“People are drawn to a great collapse, and the further somebody goes, the more people want to be looking through the window at it,” she said. “That’s certainly the case with Norma. She was 16 when her career started to take off, and she lived in this very unreal, fairy-tale kind of world. And ultimately she comes to this place where she takes a great, great fall.”
For her performance, Crumb won the 2010 Denver Post Ovation Award for Best Actress in a Musical. Her favorite line to deliver down that famously winding staircase? “I am big – it’s the pictures that got small!”
Locally cast actors who appeared alongside Crumb included Stephen Day, Jenny Gelwick, Mark Rubald, Jeremy Sortore, Daniel Langhoff, Megan Van De Hey, Drew Frady, Markus Warren, Piper Arpan, Valerie Hill, Kitty Skillman Hilsabeck, Zina Mercil, Topher Nuccio, Gregory Price, Rob Reynolds, Susie Snodgrass, Michelle Sergeeff, Brianna Firestone and Scott Rathbun. The Music Director was David Nehls.
“She was so perfect in that role – and fun to design for,” said Costume Designer Clare Henkel.
Crumb, who was nominated for the 1993 Tony Award for her performance in a musical adaptation of Anna Karenina, was even more acclaimed for her acting in non-musical plays. Always surrounded by the most famous classical voices in the world, it never occurred to Crumb to become a singer herself, at first. “I was too afraid to open my mouth, so I didn’t sing,” she said. “I thought I was going to be a classical violinist.”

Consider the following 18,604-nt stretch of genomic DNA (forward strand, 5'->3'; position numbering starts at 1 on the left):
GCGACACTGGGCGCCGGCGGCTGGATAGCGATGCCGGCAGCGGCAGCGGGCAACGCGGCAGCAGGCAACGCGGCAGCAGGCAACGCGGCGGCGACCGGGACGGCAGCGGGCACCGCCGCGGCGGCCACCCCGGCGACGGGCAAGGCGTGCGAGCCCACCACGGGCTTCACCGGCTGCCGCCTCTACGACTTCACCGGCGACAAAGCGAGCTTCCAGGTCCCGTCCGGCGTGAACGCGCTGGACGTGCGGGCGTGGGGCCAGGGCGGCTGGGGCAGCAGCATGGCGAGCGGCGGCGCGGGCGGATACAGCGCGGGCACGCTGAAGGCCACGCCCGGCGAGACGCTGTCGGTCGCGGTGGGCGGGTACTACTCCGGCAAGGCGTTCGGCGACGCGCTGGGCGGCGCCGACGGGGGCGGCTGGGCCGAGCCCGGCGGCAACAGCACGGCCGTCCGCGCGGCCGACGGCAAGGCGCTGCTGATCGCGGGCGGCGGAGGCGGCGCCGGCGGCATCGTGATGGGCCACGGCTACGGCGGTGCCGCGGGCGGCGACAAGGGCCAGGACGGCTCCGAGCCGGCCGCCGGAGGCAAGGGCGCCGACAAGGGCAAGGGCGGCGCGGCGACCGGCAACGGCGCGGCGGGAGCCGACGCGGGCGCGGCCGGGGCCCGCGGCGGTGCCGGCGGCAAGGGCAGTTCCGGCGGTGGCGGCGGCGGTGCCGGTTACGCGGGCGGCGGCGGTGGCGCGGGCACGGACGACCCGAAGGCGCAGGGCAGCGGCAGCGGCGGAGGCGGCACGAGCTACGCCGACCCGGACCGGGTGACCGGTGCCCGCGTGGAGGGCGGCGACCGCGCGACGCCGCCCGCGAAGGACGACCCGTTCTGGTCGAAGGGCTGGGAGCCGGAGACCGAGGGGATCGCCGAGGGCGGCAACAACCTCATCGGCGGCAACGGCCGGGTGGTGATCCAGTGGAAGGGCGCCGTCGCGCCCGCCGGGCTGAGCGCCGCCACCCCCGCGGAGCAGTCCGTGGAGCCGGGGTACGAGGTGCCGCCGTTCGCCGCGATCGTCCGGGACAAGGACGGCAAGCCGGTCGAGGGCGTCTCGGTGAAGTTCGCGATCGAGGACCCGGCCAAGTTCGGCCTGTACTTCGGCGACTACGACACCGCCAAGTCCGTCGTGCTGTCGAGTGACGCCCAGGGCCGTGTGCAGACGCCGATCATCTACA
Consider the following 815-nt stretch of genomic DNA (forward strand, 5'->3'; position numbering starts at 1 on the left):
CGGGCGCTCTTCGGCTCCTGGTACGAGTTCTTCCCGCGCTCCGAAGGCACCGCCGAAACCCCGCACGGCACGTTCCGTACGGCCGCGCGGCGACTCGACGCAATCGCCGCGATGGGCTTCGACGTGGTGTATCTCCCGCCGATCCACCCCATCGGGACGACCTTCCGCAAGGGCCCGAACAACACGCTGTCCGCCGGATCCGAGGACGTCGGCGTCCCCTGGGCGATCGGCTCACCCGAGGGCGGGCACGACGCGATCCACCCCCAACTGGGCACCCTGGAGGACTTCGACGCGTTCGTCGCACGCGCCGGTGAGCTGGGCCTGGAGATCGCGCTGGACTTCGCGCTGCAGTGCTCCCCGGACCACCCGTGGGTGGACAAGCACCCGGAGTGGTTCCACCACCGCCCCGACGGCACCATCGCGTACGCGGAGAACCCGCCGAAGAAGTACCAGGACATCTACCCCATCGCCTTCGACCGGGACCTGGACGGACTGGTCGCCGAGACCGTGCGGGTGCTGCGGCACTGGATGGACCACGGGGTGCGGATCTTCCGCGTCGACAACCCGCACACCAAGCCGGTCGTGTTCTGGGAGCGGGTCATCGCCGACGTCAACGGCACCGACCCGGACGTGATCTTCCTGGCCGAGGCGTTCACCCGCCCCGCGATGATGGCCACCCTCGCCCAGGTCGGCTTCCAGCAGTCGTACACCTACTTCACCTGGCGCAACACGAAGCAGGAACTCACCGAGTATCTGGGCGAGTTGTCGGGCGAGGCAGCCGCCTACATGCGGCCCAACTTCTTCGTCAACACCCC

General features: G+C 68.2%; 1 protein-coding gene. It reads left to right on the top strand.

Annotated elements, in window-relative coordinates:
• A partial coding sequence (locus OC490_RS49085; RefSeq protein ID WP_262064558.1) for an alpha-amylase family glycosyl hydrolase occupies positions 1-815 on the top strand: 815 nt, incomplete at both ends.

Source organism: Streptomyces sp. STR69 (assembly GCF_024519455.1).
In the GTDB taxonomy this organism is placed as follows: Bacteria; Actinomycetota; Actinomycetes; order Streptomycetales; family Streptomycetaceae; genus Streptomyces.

That changed when she got the jones to play the title role in Webber’s Evita.
“Ann was a unique and rare talent,” said Bill Schuman, her longtime vocal coach. “Stylistically, she could go from the highest Broadway belts to beautiful legitimate operatic head tones. That’s why so many composers sought her out.”
As a composer, George finally teamed with his daughter on Ann’s project to create jazz treatments of Appalachian songs. George Crumb, who was born in West Virginia, contributed Unto the Hills: A Cycle of Appalachian Songs, for Ann to sing. That’s since become a part of George Crumb’s magnum opus: His American Songbook series, which includes American Indian and African-American music, is now the largest classical song cycle in history.
Ann Crumb, who was born May 25, 1950, in in Charleston, W.V., was a lifelong advocate for animal rescue and adoption. She spent much of her free time during Sunset Boulevard volunteering for like-minded organizations in the Denver metro area. In December 2009, she coordinated a “dog lift” of more than 50 dogs, all slated for euthanasia at shelters in the Midwest, to no-kill rescues. She co-founded and was president of The Rescue Express, a nonprofit animal rescue organization.
Crumb is survived by her father (George Crumb) and mother, the violinist Elizabeth Crumb, as well as her two brothers, composer David Crumb and Peter Crumb, both born in Boulder.
John Moore was named one of the 12 most influential theater critics in the U.S. by American Theatre Magazine in 2011. He has since taken a groundbreaking position as the Denver Center’s Senior Arts Journalist.